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Defeating BlackMatter's string obfuscation



This blog post focuses on the various string obfuscation methods employed by the still relatively new ransomware BlackMatter and presents ways to decode those strings by leveraging Ghidra's scripting capabilities and the usage of the Unicorn engine for CPU emulation. The corresponding Ghidra scripts published on Github aim to aid future analyses of BlackMatter-samples, which employ the following string obfuscation techniques:

Encoded strings and PE sections: The strings are stored in the .data-section and were XORed with a stream of pseudo-random numbers, which are generated by a linear congruential generator (LCG). This LCG is seeded with the first dword of the .rsrc-section. All strings are preceeded by their length, which is specified as a dword and is stored immediately before the encoded string.

Stack strings: Besides this, strings are constructed by placing dwords at adjacent memory regions on the stack. Those are decoded via a simple multi-byte XOR-operation with a constant dword.


The threat actor behind BlackMatter is still up to mischief and extorted several companies as the actor's leak site suggests 1. In the last blog post the API hashing mechanism of the new ransomware BlackMatter has been explained and defeated by the utilization of Ghidra's scripting capabilities and pre-computed hashlists. However, reconstructing the imported function calls of a malicious program is just one of the obstacles to uncover its behaviour and the author's intent. Another important step is to de-obfuscate all hidden strings, which are contained in the binary. As this is an important part of malware analysis, which can provide valueable insight 2, this post describes BlackMatter's string obfuscation mechanisms and provides scripts to automate its decoding.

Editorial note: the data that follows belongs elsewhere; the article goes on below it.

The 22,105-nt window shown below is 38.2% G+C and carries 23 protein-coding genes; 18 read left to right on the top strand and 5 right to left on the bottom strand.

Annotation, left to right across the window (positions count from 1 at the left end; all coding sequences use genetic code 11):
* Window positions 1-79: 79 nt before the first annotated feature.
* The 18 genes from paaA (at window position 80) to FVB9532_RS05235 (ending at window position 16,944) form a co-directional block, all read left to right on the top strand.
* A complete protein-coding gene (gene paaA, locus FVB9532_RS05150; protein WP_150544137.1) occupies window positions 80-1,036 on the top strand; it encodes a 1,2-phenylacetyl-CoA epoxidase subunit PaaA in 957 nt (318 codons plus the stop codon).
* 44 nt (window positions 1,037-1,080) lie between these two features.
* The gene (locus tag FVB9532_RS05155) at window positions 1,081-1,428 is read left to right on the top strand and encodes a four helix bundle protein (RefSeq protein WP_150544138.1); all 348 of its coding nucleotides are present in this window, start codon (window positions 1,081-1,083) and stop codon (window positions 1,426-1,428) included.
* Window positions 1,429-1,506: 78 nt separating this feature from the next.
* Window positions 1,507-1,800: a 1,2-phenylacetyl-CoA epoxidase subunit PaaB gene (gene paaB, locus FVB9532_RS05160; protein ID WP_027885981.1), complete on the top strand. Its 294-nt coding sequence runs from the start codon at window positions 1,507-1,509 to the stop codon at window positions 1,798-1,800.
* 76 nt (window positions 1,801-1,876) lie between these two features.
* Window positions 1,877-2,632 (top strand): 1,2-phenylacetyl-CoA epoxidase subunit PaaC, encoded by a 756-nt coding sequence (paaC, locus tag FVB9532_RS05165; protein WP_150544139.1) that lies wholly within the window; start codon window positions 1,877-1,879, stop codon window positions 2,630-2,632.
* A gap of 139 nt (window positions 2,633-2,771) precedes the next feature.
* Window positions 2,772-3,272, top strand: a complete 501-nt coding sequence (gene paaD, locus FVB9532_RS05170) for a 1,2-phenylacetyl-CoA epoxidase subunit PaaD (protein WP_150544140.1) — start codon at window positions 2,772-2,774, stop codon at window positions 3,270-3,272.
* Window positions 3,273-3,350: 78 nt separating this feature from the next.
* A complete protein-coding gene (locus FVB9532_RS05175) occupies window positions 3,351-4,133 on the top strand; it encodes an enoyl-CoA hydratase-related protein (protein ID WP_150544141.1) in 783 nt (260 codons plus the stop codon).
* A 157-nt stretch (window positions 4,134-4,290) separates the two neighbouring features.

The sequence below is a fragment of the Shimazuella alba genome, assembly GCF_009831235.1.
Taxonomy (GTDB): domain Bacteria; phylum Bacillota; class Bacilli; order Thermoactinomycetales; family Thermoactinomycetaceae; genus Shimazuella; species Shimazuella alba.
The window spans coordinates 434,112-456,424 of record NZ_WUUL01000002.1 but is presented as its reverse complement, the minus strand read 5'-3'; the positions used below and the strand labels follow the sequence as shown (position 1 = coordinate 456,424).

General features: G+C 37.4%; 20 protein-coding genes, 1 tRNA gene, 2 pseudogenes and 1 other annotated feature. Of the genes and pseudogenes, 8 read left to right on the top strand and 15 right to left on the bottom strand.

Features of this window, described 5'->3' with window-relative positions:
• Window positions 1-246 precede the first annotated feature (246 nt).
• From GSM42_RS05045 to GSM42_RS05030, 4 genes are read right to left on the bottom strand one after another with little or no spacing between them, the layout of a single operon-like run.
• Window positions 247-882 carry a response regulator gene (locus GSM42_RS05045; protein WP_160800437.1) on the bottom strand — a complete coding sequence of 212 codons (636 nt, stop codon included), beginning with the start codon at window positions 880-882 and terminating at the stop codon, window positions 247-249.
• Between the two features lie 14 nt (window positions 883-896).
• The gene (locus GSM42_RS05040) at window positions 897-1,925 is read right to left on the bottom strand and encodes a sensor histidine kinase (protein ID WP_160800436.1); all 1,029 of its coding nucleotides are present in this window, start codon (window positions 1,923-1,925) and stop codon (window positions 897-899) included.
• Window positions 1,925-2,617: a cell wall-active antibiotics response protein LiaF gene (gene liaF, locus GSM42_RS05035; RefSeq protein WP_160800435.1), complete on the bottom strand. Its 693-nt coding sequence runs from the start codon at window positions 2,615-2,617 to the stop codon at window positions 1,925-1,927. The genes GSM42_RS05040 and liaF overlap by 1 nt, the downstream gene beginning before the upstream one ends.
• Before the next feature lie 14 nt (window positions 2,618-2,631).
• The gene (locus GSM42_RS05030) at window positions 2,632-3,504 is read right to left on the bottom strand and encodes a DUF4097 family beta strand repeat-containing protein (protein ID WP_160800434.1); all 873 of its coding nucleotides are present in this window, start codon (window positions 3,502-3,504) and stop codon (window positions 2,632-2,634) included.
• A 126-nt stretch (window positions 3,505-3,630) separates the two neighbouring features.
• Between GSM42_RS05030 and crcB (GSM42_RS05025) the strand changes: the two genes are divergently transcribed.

This write-up deals with a BlackMatter-sample with SHA256-hash


This was already the subject of the previous blogpost. It has a compilation timestamp of 23rd of July 2021 20:51:18 UTC and was published on the 2nd of August 2021 at MalwareBazaar 3. This blog post deals only with the string obfuscation mechanisms employed by BlackMatter and describes ways of automated de-obfuscation.

Encoded strings in the .data-section

Identification of the string deobfuscation function